Imaging Sinonasal Disease: The Radiologist′s Arsenal
Plain Film Radiographs
Computed tomography (CT) has replaced plain film radio-graphs as the primary modality in evaluating sinonasal disease. Functional endoscopic sinonasal surgery (FESS) has supplanted external procedures like the Caldwell-Luc and maxillary antrostomy for the treatment of sinusitis. This has required much better and precise anatomic delineation, which is not provided by plain film radiographs. Overlapping structures on plain film radiographs limit evaluation of the ostiomeatal complex, as well as the individual paranasal sinuses. There is also insufficient detail regarding the osseous framework of the sinonasal cavity. There are a few limited applications for radiographs. They are sometimes obtained in intensive care unit settings when sinusitis is suspected or needs to be excluded and the patient is too sick to come to the radiology department for CT imaging. However, the increasing availability of portable CT units has resulted in progressive decrease in the use of radio-graphs for this purpose.
As FESS has replaced external surgical procedures for treating sinusitis, CT imaging has become necessary to provide the surgeon with precise anatomic information as seen by the endoscopist. Surgery is directed toward removing blockages to mucociliary clearance at the ostiomeatal complex. For the surgeon performing FESS, coronal CT is ideal as it simulates the appearance of the sinonasal cavity from an endoscopic view ( Fig. 3.1A–D ).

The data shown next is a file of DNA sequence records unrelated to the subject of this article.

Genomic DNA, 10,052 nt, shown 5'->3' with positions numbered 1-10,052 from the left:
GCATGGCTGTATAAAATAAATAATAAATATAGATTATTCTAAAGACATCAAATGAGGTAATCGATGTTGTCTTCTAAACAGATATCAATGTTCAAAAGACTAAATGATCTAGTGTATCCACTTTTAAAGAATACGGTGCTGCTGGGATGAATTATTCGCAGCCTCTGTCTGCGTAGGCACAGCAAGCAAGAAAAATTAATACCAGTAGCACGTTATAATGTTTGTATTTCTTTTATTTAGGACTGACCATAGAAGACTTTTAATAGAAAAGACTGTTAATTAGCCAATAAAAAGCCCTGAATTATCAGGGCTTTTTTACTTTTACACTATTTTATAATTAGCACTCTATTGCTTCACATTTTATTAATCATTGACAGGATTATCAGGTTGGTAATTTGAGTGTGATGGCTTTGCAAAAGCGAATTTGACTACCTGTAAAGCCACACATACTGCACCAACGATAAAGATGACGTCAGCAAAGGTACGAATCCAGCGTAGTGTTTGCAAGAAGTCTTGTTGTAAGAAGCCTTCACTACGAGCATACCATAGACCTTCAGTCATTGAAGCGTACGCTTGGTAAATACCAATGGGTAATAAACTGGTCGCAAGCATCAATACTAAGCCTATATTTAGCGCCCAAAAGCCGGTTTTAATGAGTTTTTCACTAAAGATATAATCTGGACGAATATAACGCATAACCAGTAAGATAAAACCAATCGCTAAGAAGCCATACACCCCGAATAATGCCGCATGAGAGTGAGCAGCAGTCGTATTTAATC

Direct coronal thin section imaging (1 to 3 mm) is frequently obtained through the paranasal sinuses.7 Using the newer helical CT scanners, high quality axial reformatted images may be created from these coronal images. Alternatively, direct axial CT imaging may be performed with subsequent creation of coronal reformatted images. The recent literature suggests the use of low-dose CTs to decrease radiation exposure to the lenses.8–13 Many computer software programs allow instant three plane reconstructions (coronal and sagittal reconstructions from axial images). Intravenous contrast material is usually not necessary for imaging sinonasal inflammatory disease. Should CT imaging show findings such as bone destruction or an extension of disease outside the sinonasal cavity concerning for a more aggressive process like a neoplasm or invasive sinusitis, magnetic resonance imaging (MRI) should be obtained with and without intravenous contrast (gadolinium) administration, which is a more sensitive study.7,14,15 If the patient has a contraindication to MRI (i.e., pacemaker) and an enhanced study is indicated, then contrast-enhanced CT is the appropriate alternative study.